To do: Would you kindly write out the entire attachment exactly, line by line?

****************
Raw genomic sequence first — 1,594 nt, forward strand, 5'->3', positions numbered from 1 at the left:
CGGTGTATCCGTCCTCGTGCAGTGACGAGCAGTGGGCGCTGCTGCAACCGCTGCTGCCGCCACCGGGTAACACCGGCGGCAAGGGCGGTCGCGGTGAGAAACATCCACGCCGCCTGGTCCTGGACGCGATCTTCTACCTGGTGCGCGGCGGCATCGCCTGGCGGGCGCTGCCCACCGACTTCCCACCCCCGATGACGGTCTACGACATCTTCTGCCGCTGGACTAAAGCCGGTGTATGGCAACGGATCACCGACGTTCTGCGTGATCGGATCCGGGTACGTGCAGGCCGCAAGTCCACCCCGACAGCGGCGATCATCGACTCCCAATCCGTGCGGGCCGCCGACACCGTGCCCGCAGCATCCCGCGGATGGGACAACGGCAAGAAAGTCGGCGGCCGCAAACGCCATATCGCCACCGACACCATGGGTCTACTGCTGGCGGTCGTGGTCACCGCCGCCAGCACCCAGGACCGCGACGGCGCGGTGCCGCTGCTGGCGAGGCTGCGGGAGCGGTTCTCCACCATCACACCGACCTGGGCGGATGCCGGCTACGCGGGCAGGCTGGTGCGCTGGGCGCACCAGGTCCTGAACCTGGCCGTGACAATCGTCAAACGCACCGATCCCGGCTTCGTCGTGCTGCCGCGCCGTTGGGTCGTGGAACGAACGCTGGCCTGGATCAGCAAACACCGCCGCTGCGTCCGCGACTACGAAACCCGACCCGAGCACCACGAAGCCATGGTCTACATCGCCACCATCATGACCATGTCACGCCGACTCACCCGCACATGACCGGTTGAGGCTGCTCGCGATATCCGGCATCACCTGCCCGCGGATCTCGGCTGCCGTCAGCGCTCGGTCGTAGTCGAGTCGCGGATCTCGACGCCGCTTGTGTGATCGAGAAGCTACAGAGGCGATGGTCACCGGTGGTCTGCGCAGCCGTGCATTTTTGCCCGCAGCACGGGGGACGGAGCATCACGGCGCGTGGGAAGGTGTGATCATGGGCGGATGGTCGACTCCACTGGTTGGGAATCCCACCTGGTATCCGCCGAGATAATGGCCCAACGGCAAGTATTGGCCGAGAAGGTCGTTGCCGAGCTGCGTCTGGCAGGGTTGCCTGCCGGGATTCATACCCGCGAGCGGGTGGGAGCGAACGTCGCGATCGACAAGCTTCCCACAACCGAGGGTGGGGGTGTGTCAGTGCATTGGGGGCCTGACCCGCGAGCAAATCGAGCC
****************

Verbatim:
Raw genomic sequence first — 1,594 nt, forward strand, 5'->3', positions numbered from 1 at the left:
CGGTGTATCCGTCCTCGTGCAGTGACGAGCAGTGGGCGCTGCTGCAACCGCTGCTGCCGCCACCGGGTAACACCGGCGGCAAGGGCGGTCGCGGTGAGAAACATCCACGCCGCCTGGTCCTGGACGCGATCTTCTACCTGGTGCGCGGCGGCATCGCCTGGCGGGCGCTGCCCACCGACTTCCCACCCCCGATGACGGTCTACGACATCTTCTGCCGCTGGACTAAAGCCGGTGTATGGCAACGGATCACCGACGTTCTGCGTGATCGGATCCGGGTACGTGCAGGCCGCAAGTCCACCCCGACAGCGGCGATCATCGACTCCCAATCCGTGCGGGCCGCCGACACCGTGCCCGCAGCATCCCGCGGATGGGACAACGGCAAGAAAGTCGGCGGCCGCAAACGCCATATCGCCACCGACACCATGGGTCTACTGCTGGCGGTCGTGGTCACCGCCGCCAGCACCCAGGACCGCGACGGCGCGGTGCCGCTGCTGGCGAGGCTGCGGGAGCGGTTCTCCACCATCACACCGACCTGGGCGGATGCCGGCTACGCGGGCAGGCTGGTGCGCTGGGCGCACCAGGTCCTGAACCTGGCCGTGACAATCGTCAAACGCACCGATCCCGGCTTCGTCGTGCTGCCGCGCCGTTGGGTCGTGGAACGAACGCTGGCCTGGATCAGCAAACACCGCCGCTGCGTCCGCGACTACGAAACCCGACCCGAGCACCACGAAGCCATGGTCTACATCGCCACCATCATGACCATGTCACGCCGACTCACCCGCACATGACCGGTTGAGGCTGCTCGCGATATCCGGCATCACCTGCCCGCGGATCTCGGCTGCCGTCAGCGCTCGGTCGTAGTCGAGTCGCGGATCTCGACGCCGCTTGTGTGATCGAGAAGCTACAGAGGCGATGGTCACCGGTGGTCTGCGCAGCCGTGCATTTTTGCCCGCAGCACGGGGGACGGAGCATCACGGCGCGTGGGAAGGTGTGATCATGGGCGGATGGTCGACTCCACTGGTTGGGAATCCCACCTGGTATCCGCCGAGATAATGGCCCAACGGCAAGTATTGGCCGAGAAGGTCGTTGCCGAGCTGCGTCTGGCAGGGTTGCCTGCCGGGATTCATACCCGCGAGCGGGTGGGAGCGAACGTCGCGATCGACAAGCTTCCCACAACCGAGGGTGGGGGTGTGTCAGTGCATTGGGGGCCTGACCCGCGAGCAAATCGAGCC